The Student News Site of Texas A&M University - College Station

The Battalion

The Student News Site of Texas A&M University - College Station

The Battalion

The Student News Site of Texas A&M University - College Station

The Battalion

The Northgate district right adjacent to the Texas A&M campus houses a street of bars and other restaurants.  
Programs look to combat drunk driving
Alexia Serrata, JOUR 203 contributor • May 10, 2024
Freshman Cayetana Fernández García-Poggio appears to put in the rain during the Bryan Regional of the NCAA Women’s Golf Championship at Traditions Golf Club on Monday, May 6, 2024. (Hannah Harrison/The Battalion)
A&M’s season wraps up with 3-0 loss to UCLA in NCAA quarterfinals
Luke White, Sports Editor • May 21, 2024

The Texas A&M women’s golf team’s habit of struggling to close out matches led to the closing of its season on Tuesday, May 21, with...

Beekeeper Shelby Dittman scoops bees back into their hive during a visit on Friday, April 5, 2024. (Kyle Heise/The Battalion)
Bee-hind the scenes
Shalina Sabih, Sports Writer • May 1, 2024

The speakers turn on. Static clicks. And a voice reads “Your starting lineup for the Texas A&M Aggies is …” Spectators hear that...

Kennedy White, 19, sits for a portrait in the sweats she wore the night of her alleged assault inside the Y.M.C.A building that holds Texas A&M’s Title IX offices in College Station, Texas on Feb. 16, 2024 (Ishika Samant/The Battalion).
'I was terrified'
April 25, 2024
Scenes from 74
Scenes from '74
April 25, 2024
Farewell from the graduating Battalion staff of 2024
Farewell from the graduating Battalion staff of 2024
The BattalionMay 4, 2024

Class of 2020 graduates into worst job market since Great Depression

Photo by Meredith Seaver

Texas A&M Spring 2020 commencement ceremony is currently postponed.

The coronavirus pandemic has caused an unprecedented state of unemployment and cancelled many job offers. According to CNN, students graduating this year are fighting an uphill battle to find a job in the worst job market since the Great Depression.
Over 36 million people in the United States have become unemployed over the past two months, and at the same time seniors at many universities are entering a job market that is crashing, Wall Street Journal recently reported. Many students have had internships or job offers rescinded due to the unfortunate circumstances or know someone that has. Through all the unknown situations, students at Texas A&M have kept their heads held high as they persevere through these difficult times.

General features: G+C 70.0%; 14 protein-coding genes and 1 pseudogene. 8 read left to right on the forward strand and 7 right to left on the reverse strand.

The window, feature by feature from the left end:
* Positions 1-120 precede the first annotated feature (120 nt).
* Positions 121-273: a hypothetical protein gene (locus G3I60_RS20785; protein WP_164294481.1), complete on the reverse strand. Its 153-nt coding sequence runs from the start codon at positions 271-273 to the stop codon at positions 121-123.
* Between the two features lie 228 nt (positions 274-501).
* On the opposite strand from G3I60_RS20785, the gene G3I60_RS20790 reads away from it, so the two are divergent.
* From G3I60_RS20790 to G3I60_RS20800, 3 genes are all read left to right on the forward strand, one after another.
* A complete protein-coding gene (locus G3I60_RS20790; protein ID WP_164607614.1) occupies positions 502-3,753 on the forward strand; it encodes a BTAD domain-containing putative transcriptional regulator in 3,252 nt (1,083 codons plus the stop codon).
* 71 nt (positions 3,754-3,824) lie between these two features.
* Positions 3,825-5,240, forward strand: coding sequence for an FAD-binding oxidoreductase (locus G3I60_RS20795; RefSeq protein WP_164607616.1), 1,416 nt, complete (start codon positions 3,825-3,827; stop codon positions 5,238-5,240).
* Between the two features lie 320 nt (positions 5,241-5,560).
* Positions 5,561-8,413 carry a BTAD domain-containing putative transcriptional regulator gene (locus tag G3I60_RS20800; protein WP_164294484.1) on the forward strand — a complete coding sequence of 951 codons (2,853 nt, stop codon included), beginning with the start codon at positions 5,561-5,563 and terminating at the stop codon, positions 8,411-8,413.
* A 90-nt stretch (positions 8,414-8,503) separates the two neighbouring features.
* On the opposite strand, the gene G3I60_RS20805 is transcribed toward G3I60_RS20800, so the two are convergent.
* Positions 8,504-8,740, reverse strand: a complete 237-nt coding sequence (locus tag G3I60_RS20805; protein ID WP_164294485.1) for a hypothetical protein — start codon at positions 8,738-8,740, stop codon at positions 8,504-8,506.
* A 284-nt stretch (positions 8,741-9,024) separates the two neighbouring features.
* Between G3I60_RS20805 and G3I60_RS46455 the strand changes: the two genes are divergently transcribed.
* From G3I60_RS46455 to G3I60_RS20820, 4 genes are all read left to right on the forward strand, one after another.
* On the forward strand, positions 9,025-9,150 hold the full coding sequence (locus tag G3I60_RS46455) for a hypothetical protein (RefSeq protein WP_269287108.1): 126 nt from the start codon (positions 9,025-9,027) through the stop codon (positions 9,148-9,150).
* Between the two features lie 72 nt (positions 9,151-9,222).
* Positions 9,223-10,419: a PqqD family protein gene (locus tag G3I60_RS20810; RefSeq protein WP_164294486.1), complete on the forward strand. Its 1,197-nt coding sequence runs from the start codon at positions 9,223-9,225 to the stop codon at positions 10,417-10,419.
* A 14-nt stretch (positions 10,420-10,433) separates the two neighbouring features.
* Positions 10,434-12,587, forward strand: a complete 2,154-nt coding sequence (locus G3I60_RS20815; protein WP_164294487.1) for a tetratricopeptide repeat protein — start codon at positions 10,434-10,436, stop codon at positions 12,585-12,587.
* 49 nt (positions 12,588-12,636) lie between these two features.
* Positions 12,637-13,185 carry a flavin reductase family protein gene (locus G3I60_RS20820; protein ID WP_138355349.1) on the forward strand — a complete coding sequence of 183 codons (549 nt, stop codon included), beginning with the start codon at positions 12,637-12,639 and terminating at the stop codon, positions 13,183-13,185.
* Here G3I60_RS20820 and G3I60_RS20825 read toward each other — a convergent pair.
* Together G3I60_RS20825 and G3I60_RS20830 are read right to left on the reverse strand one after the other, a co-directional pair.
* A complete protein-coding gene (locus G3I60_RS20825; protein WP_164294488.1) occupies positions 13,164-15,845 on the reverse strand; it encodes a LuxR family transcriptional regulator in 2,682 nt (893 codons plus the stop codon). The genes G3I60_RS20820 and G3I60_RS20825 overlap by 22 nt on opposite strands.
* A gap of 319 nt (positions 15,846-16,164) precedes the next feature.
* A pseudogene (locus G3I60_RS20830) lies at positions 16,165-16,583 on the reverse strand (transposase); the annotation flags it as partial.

Finance senior Andrew Olinger said that quarantine has given him the opportunity to spend time with family and become more productive with the growing time on his hands.
“Honestly, I have enjoyed staying at home, so I am glad,” Olinger said. “I think I’m really close to my family, but also, I think it’s also been a chance for growth that has been able to bring out in this whole scenario.”
Olinger said he searched for a specific internship for over a year, and finally got an offer when the pandemic began. He held out hope his internship would be the one that would make it through.
“I was really banking on it still to happen even in April, where some of my friends had lost it by April or March even,” Olinger said. “Then May rolled around, and then May 1 they emailed out that they were cutting everything, which was a huge bummer.”
Psychology senior Kalli Matson was in the middle of a semester-long internship at the Brazos County District Attorney’s office in March when she got the call the rest of her internship would be up in the air. She was gaining experience in criminal law in hopes of clarifying what type of law she might enjoy working in most.
“I was bummed because there was a trial that was set to be in late March,” Matson said. “Just not getting that full experience, which in hindsight, is nothing compared to what other people are going through in their losses, but it was definitely disappointing to not be able to complete that.”
Another student, recently-graduated marketing senior Hailey Motsenbocker, had an internship lined up this summer in conjunction with her master’s program for which she will return to A&M in the fall. The internship was with Saber, an airlines technology solutions company. With the airline and travel industry taking such a big hit due to COVID-19, this was cause for concern for Motsenbocker.
“It’s crazy. The airline industry in general is pretty messed up right now, but all the interns were cut and out of everyone that I talked to, I was the first person that I knew that had their internship cut,” Motsenbocker said. “Once everything started, I kind of saw it coming, but as much as one can prepare for that, it is still upsetting when it happens.”
Despite the challenges everyone has been facing with the cancelations over the past few months, Motsenbocker said she is trying to keep her spirits high. She said she was able to go back to her previous internship at the George Bush Library on campus, unlike many others.
“Luckily, I’ve been able to get my George Bush internship approved, so I can stay there this summer,” Motsenbocker said. “I am definitely grateful for that because most people don’t even have an internship at all, so being able to go back to my previous internship/job is definitely super nice.”
Through the difficulties of the pandemic, many people have been continuously trying to make the most out of their situations. Olinger said he is working to come out of this pandemic as a different, better person.
“Make sure you’re bettering yourself, make sure you’re growing, make sure you’re pushing yourself in different areas that maybe were weaknesses or maybe focus on your strengths,” Olinger said.

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